A former military intelligence member wanted to have a private conversation with me recently. "I have very important information," he said.
God saves me
And the former intelligence member wants to sell us this information.
Now, wear my shoes. You are daily Hürriyet'’s editor-in-chief. And you have this information being offered to you. Do you buy it? Or do you think "I should stay away from trouble"?
Paying some money for a piece of information is against our principles. But this is a big story in journalistic aspects. Principles are on one side, a big story and public interest are on the other.
I think I could’ve done this in the following way: First, I could’ve tried to obtain them without paying a penny, or bargain for them.
All right, but can I publish them? I mean, can I stand against the governing party and its deputies? I could’ve done it without a blink. Now, let’s forget about all and speak the truth.
The ruling Justice and Development Party, or AKP, deputies should relax now. There was no such dossier presented to me.
But the British Daily Telegraph’s editor-in-chief was handed a similar file in recent weeks.
What did he do? He did what I could’ve done, and published them. Since then, the paper’s daily circulation is over 60,000.
Eventually, pro-government parties had to be involved in this. And 14 deputies and four ministers resigned.
The parliamentary majority group leader was removed from office. All this took place within three weeks.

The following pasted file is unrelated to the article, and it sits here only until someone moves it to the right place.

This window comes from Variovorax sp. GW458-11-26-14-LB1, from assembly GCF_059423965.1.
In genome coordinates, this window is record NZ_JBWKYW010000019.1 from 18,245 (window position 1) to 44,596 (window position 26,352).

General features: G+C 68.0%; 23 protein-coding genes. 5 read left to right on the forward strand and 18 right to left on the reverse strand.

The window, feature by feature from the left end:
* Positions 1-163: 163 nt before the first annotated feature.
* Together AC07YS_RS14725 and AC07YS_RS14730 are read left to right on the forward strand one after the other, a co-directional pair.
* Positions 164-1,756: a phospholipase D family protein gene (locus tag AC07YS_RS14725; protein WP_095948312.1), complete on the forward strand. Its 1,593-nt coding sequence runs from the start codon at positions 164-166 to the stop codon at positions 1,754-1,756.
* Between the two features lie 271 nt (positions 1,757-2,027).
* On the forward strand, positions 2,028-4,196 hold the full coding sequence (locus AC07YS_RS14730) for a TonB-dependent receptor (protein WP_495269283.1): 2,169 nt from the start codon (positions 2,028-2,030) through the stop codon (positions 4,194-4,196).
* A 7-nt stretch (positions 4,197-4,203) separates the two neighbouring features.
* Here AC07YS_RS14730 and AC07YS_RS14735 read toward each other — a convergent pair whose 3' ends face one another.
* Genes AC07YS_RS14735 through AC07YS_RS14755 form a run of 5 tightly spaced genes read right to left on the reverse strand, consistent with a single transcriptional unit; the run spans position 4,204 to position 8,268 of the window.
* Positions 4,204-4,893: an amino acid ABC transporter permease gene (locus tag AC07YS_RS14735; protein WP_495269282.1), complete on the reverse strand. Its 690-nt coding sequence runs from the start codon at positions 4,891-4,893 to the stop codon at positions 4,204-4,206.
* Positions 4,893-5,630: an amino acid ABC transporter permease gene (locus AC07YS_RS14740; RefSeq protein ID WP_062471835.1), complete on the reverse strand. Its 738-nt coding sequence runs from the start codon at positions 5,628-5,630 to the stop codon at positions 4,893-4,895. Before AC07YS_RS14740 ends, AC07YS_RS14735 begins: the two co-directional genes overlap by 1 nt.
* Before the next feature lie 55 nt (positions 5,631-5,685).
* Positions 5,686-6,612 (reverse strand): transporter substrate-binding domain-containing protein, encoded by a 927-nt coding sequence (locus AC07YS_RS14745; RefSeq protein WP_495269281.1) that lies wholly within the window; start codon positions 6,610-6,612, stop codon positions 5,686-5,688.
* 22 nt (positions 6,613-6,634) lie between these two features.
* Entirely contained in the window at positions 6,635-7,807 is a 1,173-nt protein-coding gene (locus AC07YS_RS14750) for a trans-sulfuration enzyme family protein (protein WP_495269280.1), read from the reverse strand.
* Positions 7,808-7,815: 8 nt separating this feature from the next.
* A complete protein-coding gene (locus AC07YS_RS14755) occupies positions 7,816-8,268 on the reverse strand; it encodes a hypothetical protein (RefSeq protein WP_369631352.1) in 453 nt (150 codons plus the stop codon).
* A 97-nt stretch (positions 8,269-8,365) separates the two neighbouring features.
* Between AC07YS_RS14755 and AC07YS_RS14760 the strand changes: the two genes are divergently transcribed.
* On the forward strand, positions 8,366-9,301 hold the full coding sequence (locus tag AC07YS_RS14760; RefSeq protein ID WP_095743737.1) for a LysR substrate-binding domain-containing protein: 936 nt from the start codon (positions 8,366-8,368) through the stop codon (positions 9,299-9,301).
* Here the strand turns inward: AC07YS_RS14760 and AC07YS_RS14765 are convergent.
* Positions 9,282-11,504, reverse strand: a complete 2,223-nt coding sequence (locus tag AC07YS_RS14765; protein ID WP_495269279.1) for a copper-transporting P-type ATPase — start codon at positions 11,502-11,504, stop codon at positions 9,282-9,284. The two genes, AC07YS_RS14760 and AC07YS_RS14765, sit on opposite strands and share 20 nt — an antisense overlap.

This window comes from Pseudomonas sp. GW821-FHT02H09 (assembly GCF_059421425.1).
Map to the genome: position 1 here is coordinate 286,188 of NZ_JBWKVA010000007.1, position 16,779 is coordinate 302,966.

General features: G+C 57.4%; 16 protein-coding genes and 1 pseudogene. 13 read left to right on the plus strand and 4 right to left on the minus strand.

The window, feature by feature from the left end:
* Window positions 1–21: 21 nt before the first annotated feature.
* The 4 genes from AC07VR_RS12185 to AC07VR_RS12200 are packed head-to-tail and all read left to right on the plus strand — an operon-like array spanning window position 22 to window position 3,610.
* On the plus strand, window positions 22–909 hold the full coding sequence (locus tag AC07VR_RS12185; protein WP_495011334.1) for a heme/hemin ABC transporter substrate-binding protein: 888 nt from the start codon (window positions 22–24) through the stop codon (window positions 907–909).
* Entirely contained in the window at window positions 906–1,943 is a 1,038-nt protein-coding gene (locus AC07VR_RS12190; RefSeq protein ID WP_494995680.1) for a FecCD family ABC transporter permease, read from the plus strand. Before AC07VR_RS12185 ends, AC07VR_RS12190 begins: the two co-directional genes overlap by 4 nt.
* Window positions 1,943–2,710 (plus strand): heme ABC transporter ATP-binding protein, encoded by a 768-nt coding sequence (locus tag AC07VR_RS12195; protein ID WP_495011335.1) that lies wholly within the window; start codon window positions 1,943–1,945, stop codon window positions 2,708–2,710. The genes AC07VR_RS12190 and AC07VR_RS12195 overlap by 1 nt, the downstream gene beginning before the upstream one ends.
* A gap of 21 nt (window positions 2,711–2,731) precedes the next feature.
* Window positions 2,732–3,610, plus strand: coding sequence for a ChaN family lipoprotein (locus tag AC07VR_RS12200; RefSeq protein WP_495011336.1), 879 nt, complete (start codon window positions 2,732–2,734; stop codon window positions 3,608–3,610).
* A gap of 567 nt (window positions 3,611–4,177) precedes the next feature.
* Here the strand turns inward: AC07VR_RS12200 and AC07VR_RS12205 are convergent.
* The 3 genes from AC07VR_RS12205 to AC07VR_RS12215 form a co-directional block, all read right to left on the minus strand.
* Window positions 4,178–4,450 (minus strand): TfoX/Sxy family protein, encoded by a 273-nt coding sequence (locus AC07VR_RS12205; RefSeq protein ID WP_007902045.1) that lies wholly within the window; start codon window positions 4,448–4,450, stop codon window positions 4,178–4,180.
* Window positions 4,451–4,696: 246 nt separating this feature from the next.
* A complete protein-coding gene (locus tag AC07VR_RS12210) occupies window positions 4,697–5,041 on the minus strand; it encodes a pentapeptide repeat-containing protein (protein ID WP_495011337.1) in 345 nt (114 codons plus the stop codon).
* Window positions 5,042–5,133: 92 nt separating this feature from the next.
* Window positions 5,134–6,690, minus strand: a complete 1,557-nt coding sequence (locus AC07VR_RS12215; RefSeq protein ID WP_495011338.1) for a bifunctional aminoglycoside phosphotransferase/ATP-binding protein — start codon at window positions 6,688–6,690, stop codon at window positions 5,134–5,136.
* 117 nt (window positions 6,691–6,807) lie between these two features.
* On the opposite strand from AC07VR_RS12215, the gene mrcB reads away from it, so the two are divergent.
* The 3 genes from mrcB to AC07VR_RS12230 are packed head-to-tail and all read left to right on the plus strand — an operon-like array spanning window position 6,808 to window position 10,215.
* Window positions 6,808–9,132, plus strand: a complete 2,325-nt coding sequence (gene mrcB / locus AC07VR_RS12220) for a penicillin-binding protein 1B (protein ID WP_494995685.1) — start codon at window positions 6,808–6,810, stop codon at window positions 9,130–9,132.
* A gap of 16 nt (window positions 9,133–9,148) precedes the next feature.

Now, let’s make a small comparison here. What happened to the Daily Telegraph’s editor-in-chief after he published the documents?
He became a big journalist.
Did the government send tax officers after him and fine him 1 billion Sterling?
In pluralist democracies, no politician ever does think about it.
What about us?
We published the court story of the Lighthouse e.V. scandal in Germany. Isn’t exploitation of religion and siphoning money for a charity organization a crime or a sin equally important as sending personal bills to Parliament?
What happened to us? Forget about politicians, even the bureaucrat who is the number one responsible insists on not resigning.
What happened to Hürriyet? On the same day, at the very same hour, seven of our companies were visited by 70 finance inspectors
And the entire world knows the result. Then, let’s find the only difference between the two countries. A shame of democracy and cultural differenceÉ
In conclusion, God saved me and I am not being served documents on deputies or ministers.If I were, I would’ve published them accidentally.
Then, Doğan Holding owner Aydın Doğan and companies would have paid the price.
We published the Lighthouse scandal and our lives turned upside down. For Pete’s sake! What if we have to publish stories about ministers and politicians who are involved in this scandal?
May God save us...
Ertuğrul Özkök is editor-in-chief of daily Hürriyet in which this piece appeared yesterday. It was translated into English by the Hürriyet Daily News & Economic Review's staff.